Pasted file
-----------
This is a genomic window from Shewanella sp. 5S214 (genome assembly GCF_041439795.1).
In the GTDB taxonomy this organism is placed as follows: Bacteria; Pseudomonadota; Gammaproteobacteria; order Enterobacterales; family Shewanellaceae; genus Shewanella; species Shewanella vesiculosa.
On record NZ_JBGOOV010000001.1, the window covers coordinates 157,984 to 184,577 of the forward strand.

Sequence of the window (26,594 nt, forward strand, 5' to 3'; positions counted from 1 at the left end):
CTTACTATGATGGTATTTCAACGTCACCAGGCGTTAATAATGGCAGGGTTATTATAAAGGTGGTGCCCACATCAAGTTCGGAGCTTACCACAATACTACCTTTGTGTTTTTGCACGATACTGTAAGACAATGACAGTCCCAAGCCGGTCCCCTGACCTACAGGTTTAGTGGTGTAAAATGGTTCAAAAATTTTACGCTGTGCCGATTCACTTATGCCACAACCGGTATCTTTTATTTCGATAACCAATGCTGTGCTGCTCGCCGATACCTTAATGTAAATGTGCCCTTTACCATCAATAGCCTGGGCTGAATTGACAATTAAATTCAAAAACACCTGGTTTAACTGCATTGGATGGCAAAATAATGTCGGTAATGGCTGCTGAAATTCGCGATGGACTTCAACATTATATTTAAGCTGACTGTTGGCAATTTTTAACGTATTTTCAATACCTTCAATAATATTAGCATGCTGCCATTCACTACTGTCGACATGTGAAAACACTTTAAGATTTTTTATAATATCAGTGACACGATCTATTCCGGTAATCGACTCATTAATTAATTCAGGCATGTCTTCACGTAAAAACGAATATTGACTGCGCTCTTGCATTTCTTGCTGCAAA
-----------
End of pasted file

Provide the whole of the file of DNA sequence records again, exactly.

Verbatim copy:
This is a genomic window from Shewanella sp. 5S214 (genome assembly GCF_041439795.1).
In the GTDB taxonomy this organism is placed as follows: Bacteria; Pseudomonadota; Gammaproteobacteria; order Enterobacterales; family Shewanellaceae; genus Shewanella; species Shewanella vesiculosa.
On record NZ_JBGOOV010000001.1, the window covers coordinates 157,984 to 184,577 of the forward strand.

Sequence of the window (26,594 nt, forward strand, 5' to 3'; positions counted from 1 at the left end):
CTTACTATGATGGTATTTCAACGTCACCAGGCGTTAATAATGGCAGGGTTATTATAAAGGTGGTGCCCACATCAAGTTCGGAGCTTACCACAATACTACCTTTGTGTTTTTGCACGATACTGTAAGACAATGACAGTCCCAAGCCGGTCCCCTGACCTACAGGTTTAGTGGTGTAAAATGGTTCAAAAATTTTACGCTGTGCCGATTCACTTATGCCACAACCGGTATCTTTTATTTCGATAACCAATGCTGTGCTGCTCGCCGATACCTTAATGTAAATGTGCCCTTTACCATCAATAGCCTGGGCTGAATTGACAATTAAATTCAAAAACACCTGGTTTAACTGCATTGGATGGCAAAATAATGTCGGTAATGGCTGCTGAAATTCGCGATGGACTTCAACATTATATTTAAGCTGACTGTTGGCAATTTTTAACGTATTTTCAATACCTTCAATAATATTAGCATGCTGCCATTCACTACTGTCGACATGTGAAAACACTTTAAGATTTTTTATAATATCAGTGACACGATCTATTCCGGTAATCGACTCATTAATTAATTCAGGCATGTCTTCACGTAAAAACGAATATTGACTGCGCTCTTGCATTTCTTGCTGCAAA